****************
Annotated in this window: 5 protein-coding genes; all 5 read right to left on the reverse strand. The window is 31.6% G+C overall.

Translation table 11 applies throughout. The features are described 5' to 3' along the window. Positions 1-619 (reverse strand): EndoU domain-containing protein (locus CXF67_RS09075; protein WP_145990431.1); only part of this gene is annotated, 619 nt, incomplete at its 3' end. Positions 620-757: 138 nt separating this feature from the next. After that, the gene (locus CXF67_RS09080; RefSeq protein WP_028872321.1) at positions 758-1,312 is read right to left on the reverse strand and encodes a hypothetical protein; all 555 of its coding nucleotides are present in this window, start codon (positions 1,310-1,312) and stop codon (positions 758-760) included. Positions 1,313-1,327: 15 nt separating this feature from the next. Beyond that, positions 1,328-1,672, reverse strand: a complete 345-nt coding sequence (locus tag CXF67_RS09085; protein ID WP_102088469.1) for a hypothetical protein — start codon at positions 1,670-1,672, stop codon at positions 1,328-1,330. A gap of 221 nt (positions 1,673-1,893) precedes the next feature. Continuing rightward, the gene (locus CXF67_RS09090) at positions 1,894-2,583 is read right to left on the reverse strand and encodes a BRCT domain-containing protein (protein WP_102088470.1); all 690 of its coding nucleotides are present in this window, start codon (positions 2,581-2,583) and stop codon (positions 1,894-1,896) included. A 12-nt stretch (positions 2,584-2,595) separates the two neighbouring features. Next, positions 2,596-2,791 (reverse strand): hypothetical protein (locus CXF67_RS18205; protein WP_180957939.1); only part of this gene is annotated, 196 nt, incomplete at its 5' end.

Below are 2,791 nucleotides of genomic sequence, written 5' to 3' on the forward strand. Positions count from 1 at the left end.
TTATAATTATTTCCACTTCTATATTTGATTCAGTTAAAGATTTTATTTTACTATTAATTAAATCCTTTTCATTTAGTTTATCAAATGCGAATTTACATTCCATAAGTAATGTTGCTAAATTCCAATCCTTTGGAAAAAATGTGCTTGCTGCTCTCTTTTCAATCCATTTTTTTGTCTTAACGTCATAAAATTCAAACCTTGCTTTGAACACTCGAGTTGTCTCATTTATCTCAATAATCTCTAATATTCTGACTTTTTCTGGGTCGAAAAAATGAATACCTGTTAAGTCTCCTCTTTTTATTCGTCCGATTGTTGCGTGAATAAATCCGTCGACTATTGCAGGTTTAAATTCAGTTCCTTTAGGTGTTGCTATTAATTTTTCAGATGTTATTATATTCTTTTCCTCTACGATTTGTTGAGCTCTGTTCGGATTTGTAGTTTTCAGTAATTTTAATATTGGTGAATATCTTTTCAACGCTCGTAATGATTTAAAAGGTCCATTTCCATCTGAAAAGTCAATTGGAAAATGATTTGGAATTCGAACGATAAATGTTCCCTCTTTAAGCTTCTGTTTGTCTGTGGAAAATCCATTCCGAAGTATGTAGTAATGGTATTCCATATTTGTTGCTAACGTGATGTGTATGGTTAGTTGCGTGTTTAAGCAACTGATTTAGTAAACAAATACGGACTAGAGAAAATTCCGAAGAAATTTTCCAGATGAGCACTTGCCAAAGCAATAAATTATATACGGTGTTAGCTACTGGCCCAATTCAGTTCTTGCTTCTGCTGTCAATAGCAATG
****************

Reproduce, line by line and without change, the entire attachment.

Annotated in this window: 5 protein-coding genes; all 5 read right to left on the reverse strand. The window is 31.6% G+C overall.

Translation table 11 applies throughout. The features are described 5' to 3' along the window. Positions 1-619 (reverse strand): EndoU domain-containing protein (locus CXF67_RS09075; protein WP_145990431.1); only part of this gene is annotated, 619 nt, incomplete at its 3' end. Positions 620-757: 138 nt separating this feature from the next. After that, the gene (locus CXF67_RS09080; RefSeq protein WP_028872321.1) at positions 758-1,312 is read right to left on the reverse strand and encodes a hypothetical protein; all 555 of its coding nucleotides are present in this window, start codon (positions 1,310-1,312) and stop codon (positions 758-760) included. Positions 1,313-1,327: 15 nt separating this feature from the next. Beyond that, positions 1,328-1,672, reverse strand: a complete 345-nt coding sequence (locus tag CXF67_RS09085; protein ID WP_102088469.1) for a hypothetical protein — start codon at positions 1,670-1,672, stop codon at positions 1,328-1,330. A gap of 221 nt (positions 1,673-1,893) precedes the next feature. Continuing rightward, the gene (locus CXF67_RS09090) at positions 1,894-2,583 is read right to left on the reverse strand and encodes a BRCT domain-containing protein (protein WP_102088470.1); all 690 of its coding nucleotides are present in this window, start codon (positions 2,581-2,583) and stop codon (positions 1,894-1,896) included. A 12-nt stretch (positions 2,584-2,595) separates the two neighbouring features. Next, positions 2,596-2,791 (reverse strand): hypothetical protein (locus CXF67_RS18205; protein WP_180957939.1); only part of this gene is annotated, 196 nt, incomplete at its 5' end.

Below are 2,791 nucleotides of genomic sequence, written 5' to 3' on the forward strand. Positions count from 1 at the left end.
TTATAATTATTTCCACTTCTATATTTGATTCAGTTAAAGATTTTATTTTACTATTAATTAAATCCTTTTCATTTAGTTTATCAAATGCGAATTTACATTCCATAAGTAATGTTGCTAAATTCCAATCCTTTGGAAAAAATGTGCTTGCTGCTCTCTTTTCAATCCATTTTTTTGTCTTAACGTCATAAAATTCAAACCTTGCTTTGAACACTCGAGTTGTCTCATTTATCTCAATAATCTCTAATATTCTGACTTTTTCTGGGTCGAAAAAATGAATACCTGTTAAGTCTCCTCTTTTTATTCGTCCGATTGTTGCGTGAATAAATCCGTCGACTATTGCAGGTTTAAATTCAGTTCCTTTAGGTGTTGCTATTAATTTTTCAGATGTTATTATATTCTTTTCCTCTACGATTTGTTGAGCTCTGTTCGGATTTGTAGTTTTCAGTAATTTTAATATTGGTGAATATCTTTTCAACGCTCGTAATGATTTAAAAGGTCCATTTCCATCTGAAAAGTCAATTGGAAAATGATTTGGAATTCGAACGATAAATGTTCCCTCTTTAAGCTTCTGTTTGTCTGTGGAAAATCCATTCCGAAGTATGTAGTAATGGTATTCCATATTTGTTGCTAACGTGATGTGTATGGTTAGTTGCGTGTTTAAGCAACTGATTTAGTAAACAAATACGGACTAGAGAAAATTCCGAAGAAATTTTCCAGATGAGCACTTGCCAAAGCAATAAATTATATACGGTGTTAGCTACTGGCCCAATTCAGTTCTTGCTTCTGCTGTCAATAGCAATG